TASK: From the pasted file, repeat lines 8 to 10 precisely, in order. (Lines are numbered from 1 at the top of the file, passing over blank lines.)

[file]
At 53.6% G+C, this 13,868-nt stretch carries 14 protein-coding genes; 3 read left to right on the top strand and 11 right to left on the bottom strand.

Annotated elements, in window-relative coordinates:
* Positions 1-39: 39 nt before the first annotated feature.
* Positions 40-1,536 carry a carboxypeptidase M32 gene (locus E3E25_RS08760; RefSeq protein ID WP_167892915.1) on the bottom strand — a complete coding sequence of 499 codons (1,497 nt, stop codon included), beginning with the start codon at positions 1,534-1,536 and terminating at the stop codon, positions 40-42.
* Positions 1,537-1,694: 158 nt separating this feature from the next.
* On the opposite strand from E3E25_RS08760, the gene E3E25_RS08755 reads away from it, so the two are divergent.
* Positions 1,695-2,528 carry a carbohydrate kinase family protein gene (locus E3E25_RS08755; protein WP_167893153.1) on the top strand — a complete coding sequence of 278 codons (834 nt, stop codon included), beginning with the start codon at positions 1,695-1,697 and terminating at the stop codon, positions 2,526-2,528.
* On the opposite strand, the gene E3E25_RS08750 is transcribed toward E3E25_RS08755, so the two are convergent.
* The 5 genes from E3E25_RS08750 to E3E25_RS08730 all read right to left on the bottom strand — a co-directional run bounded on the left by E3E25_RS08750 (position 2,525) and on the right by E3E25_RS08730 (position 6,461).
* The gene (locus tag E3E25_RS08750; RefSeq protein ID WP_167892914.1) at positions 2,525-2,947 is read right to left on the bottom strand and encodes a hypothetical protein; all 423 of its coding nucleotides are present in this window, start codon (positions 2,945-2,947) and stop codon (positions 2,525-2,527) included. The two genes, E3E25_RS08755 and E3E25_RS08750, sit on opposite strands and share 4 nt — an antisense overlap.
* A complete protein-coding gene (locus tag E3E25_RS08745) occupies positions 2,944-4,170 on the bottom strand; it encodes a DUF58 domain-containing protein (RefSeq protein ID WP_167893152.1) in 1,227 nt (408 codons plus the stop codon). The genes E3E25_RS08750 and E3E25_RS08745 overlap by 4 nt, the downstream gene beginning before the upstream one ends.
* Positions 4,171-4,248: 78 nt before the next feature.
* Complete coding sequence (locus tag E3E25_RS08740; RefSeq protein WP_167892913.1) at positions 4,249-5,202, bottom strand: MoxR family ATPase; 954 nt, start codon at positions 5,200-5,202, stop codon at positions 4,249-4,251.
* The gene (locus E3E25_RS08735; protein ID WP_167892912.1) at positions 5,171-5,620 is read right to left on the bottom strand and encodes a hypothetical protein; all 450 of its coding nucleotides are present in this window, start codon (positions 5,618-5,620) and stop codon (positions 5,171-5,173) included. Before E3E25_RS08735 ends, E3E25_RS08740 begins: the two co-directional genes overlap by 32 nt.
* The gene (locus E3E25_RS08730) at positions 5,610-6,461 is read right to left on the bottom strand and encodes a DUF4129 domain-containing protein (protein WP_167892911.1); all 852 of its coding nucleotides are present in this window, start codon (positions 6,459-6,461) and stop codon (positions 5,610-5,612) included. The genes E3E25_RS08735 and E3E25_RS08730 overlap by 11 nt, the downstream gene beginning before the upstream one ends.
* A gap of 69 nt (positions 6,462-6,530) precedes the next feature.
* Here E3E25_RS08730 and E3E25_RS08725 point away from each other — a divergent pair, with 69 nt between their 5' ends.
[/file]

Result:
* On the opposite strand, the gene E3E25_RS08750 is transcribed toward E3E25_RS08755, so the two are convergent.
* The 5 genes from E3E25_RS08750 to E3E25_RS08730 all read right to left on the bottom strand — a co-directional run bounded on the left by E3E25_RS08750 (position 2,525) and on the right by E3E25_RS08730 (position 6,461).
* The gene (locus tag E3E25_RS08750; RefSeq protein ID WP_167892914.1) at positions 2,525-2,947 is read right to left on the bottom strand and encodes a hypothetical protein; all 423 of its coding nucleotides are present in this window, start codon (positions 2,945-2,947) and stop codon (positions 2,525-2,527) included. The two genes, E3E25_RS08755 and E3E25_RS08750, sit on opposite strands and share 4 nt — an antisense overlap.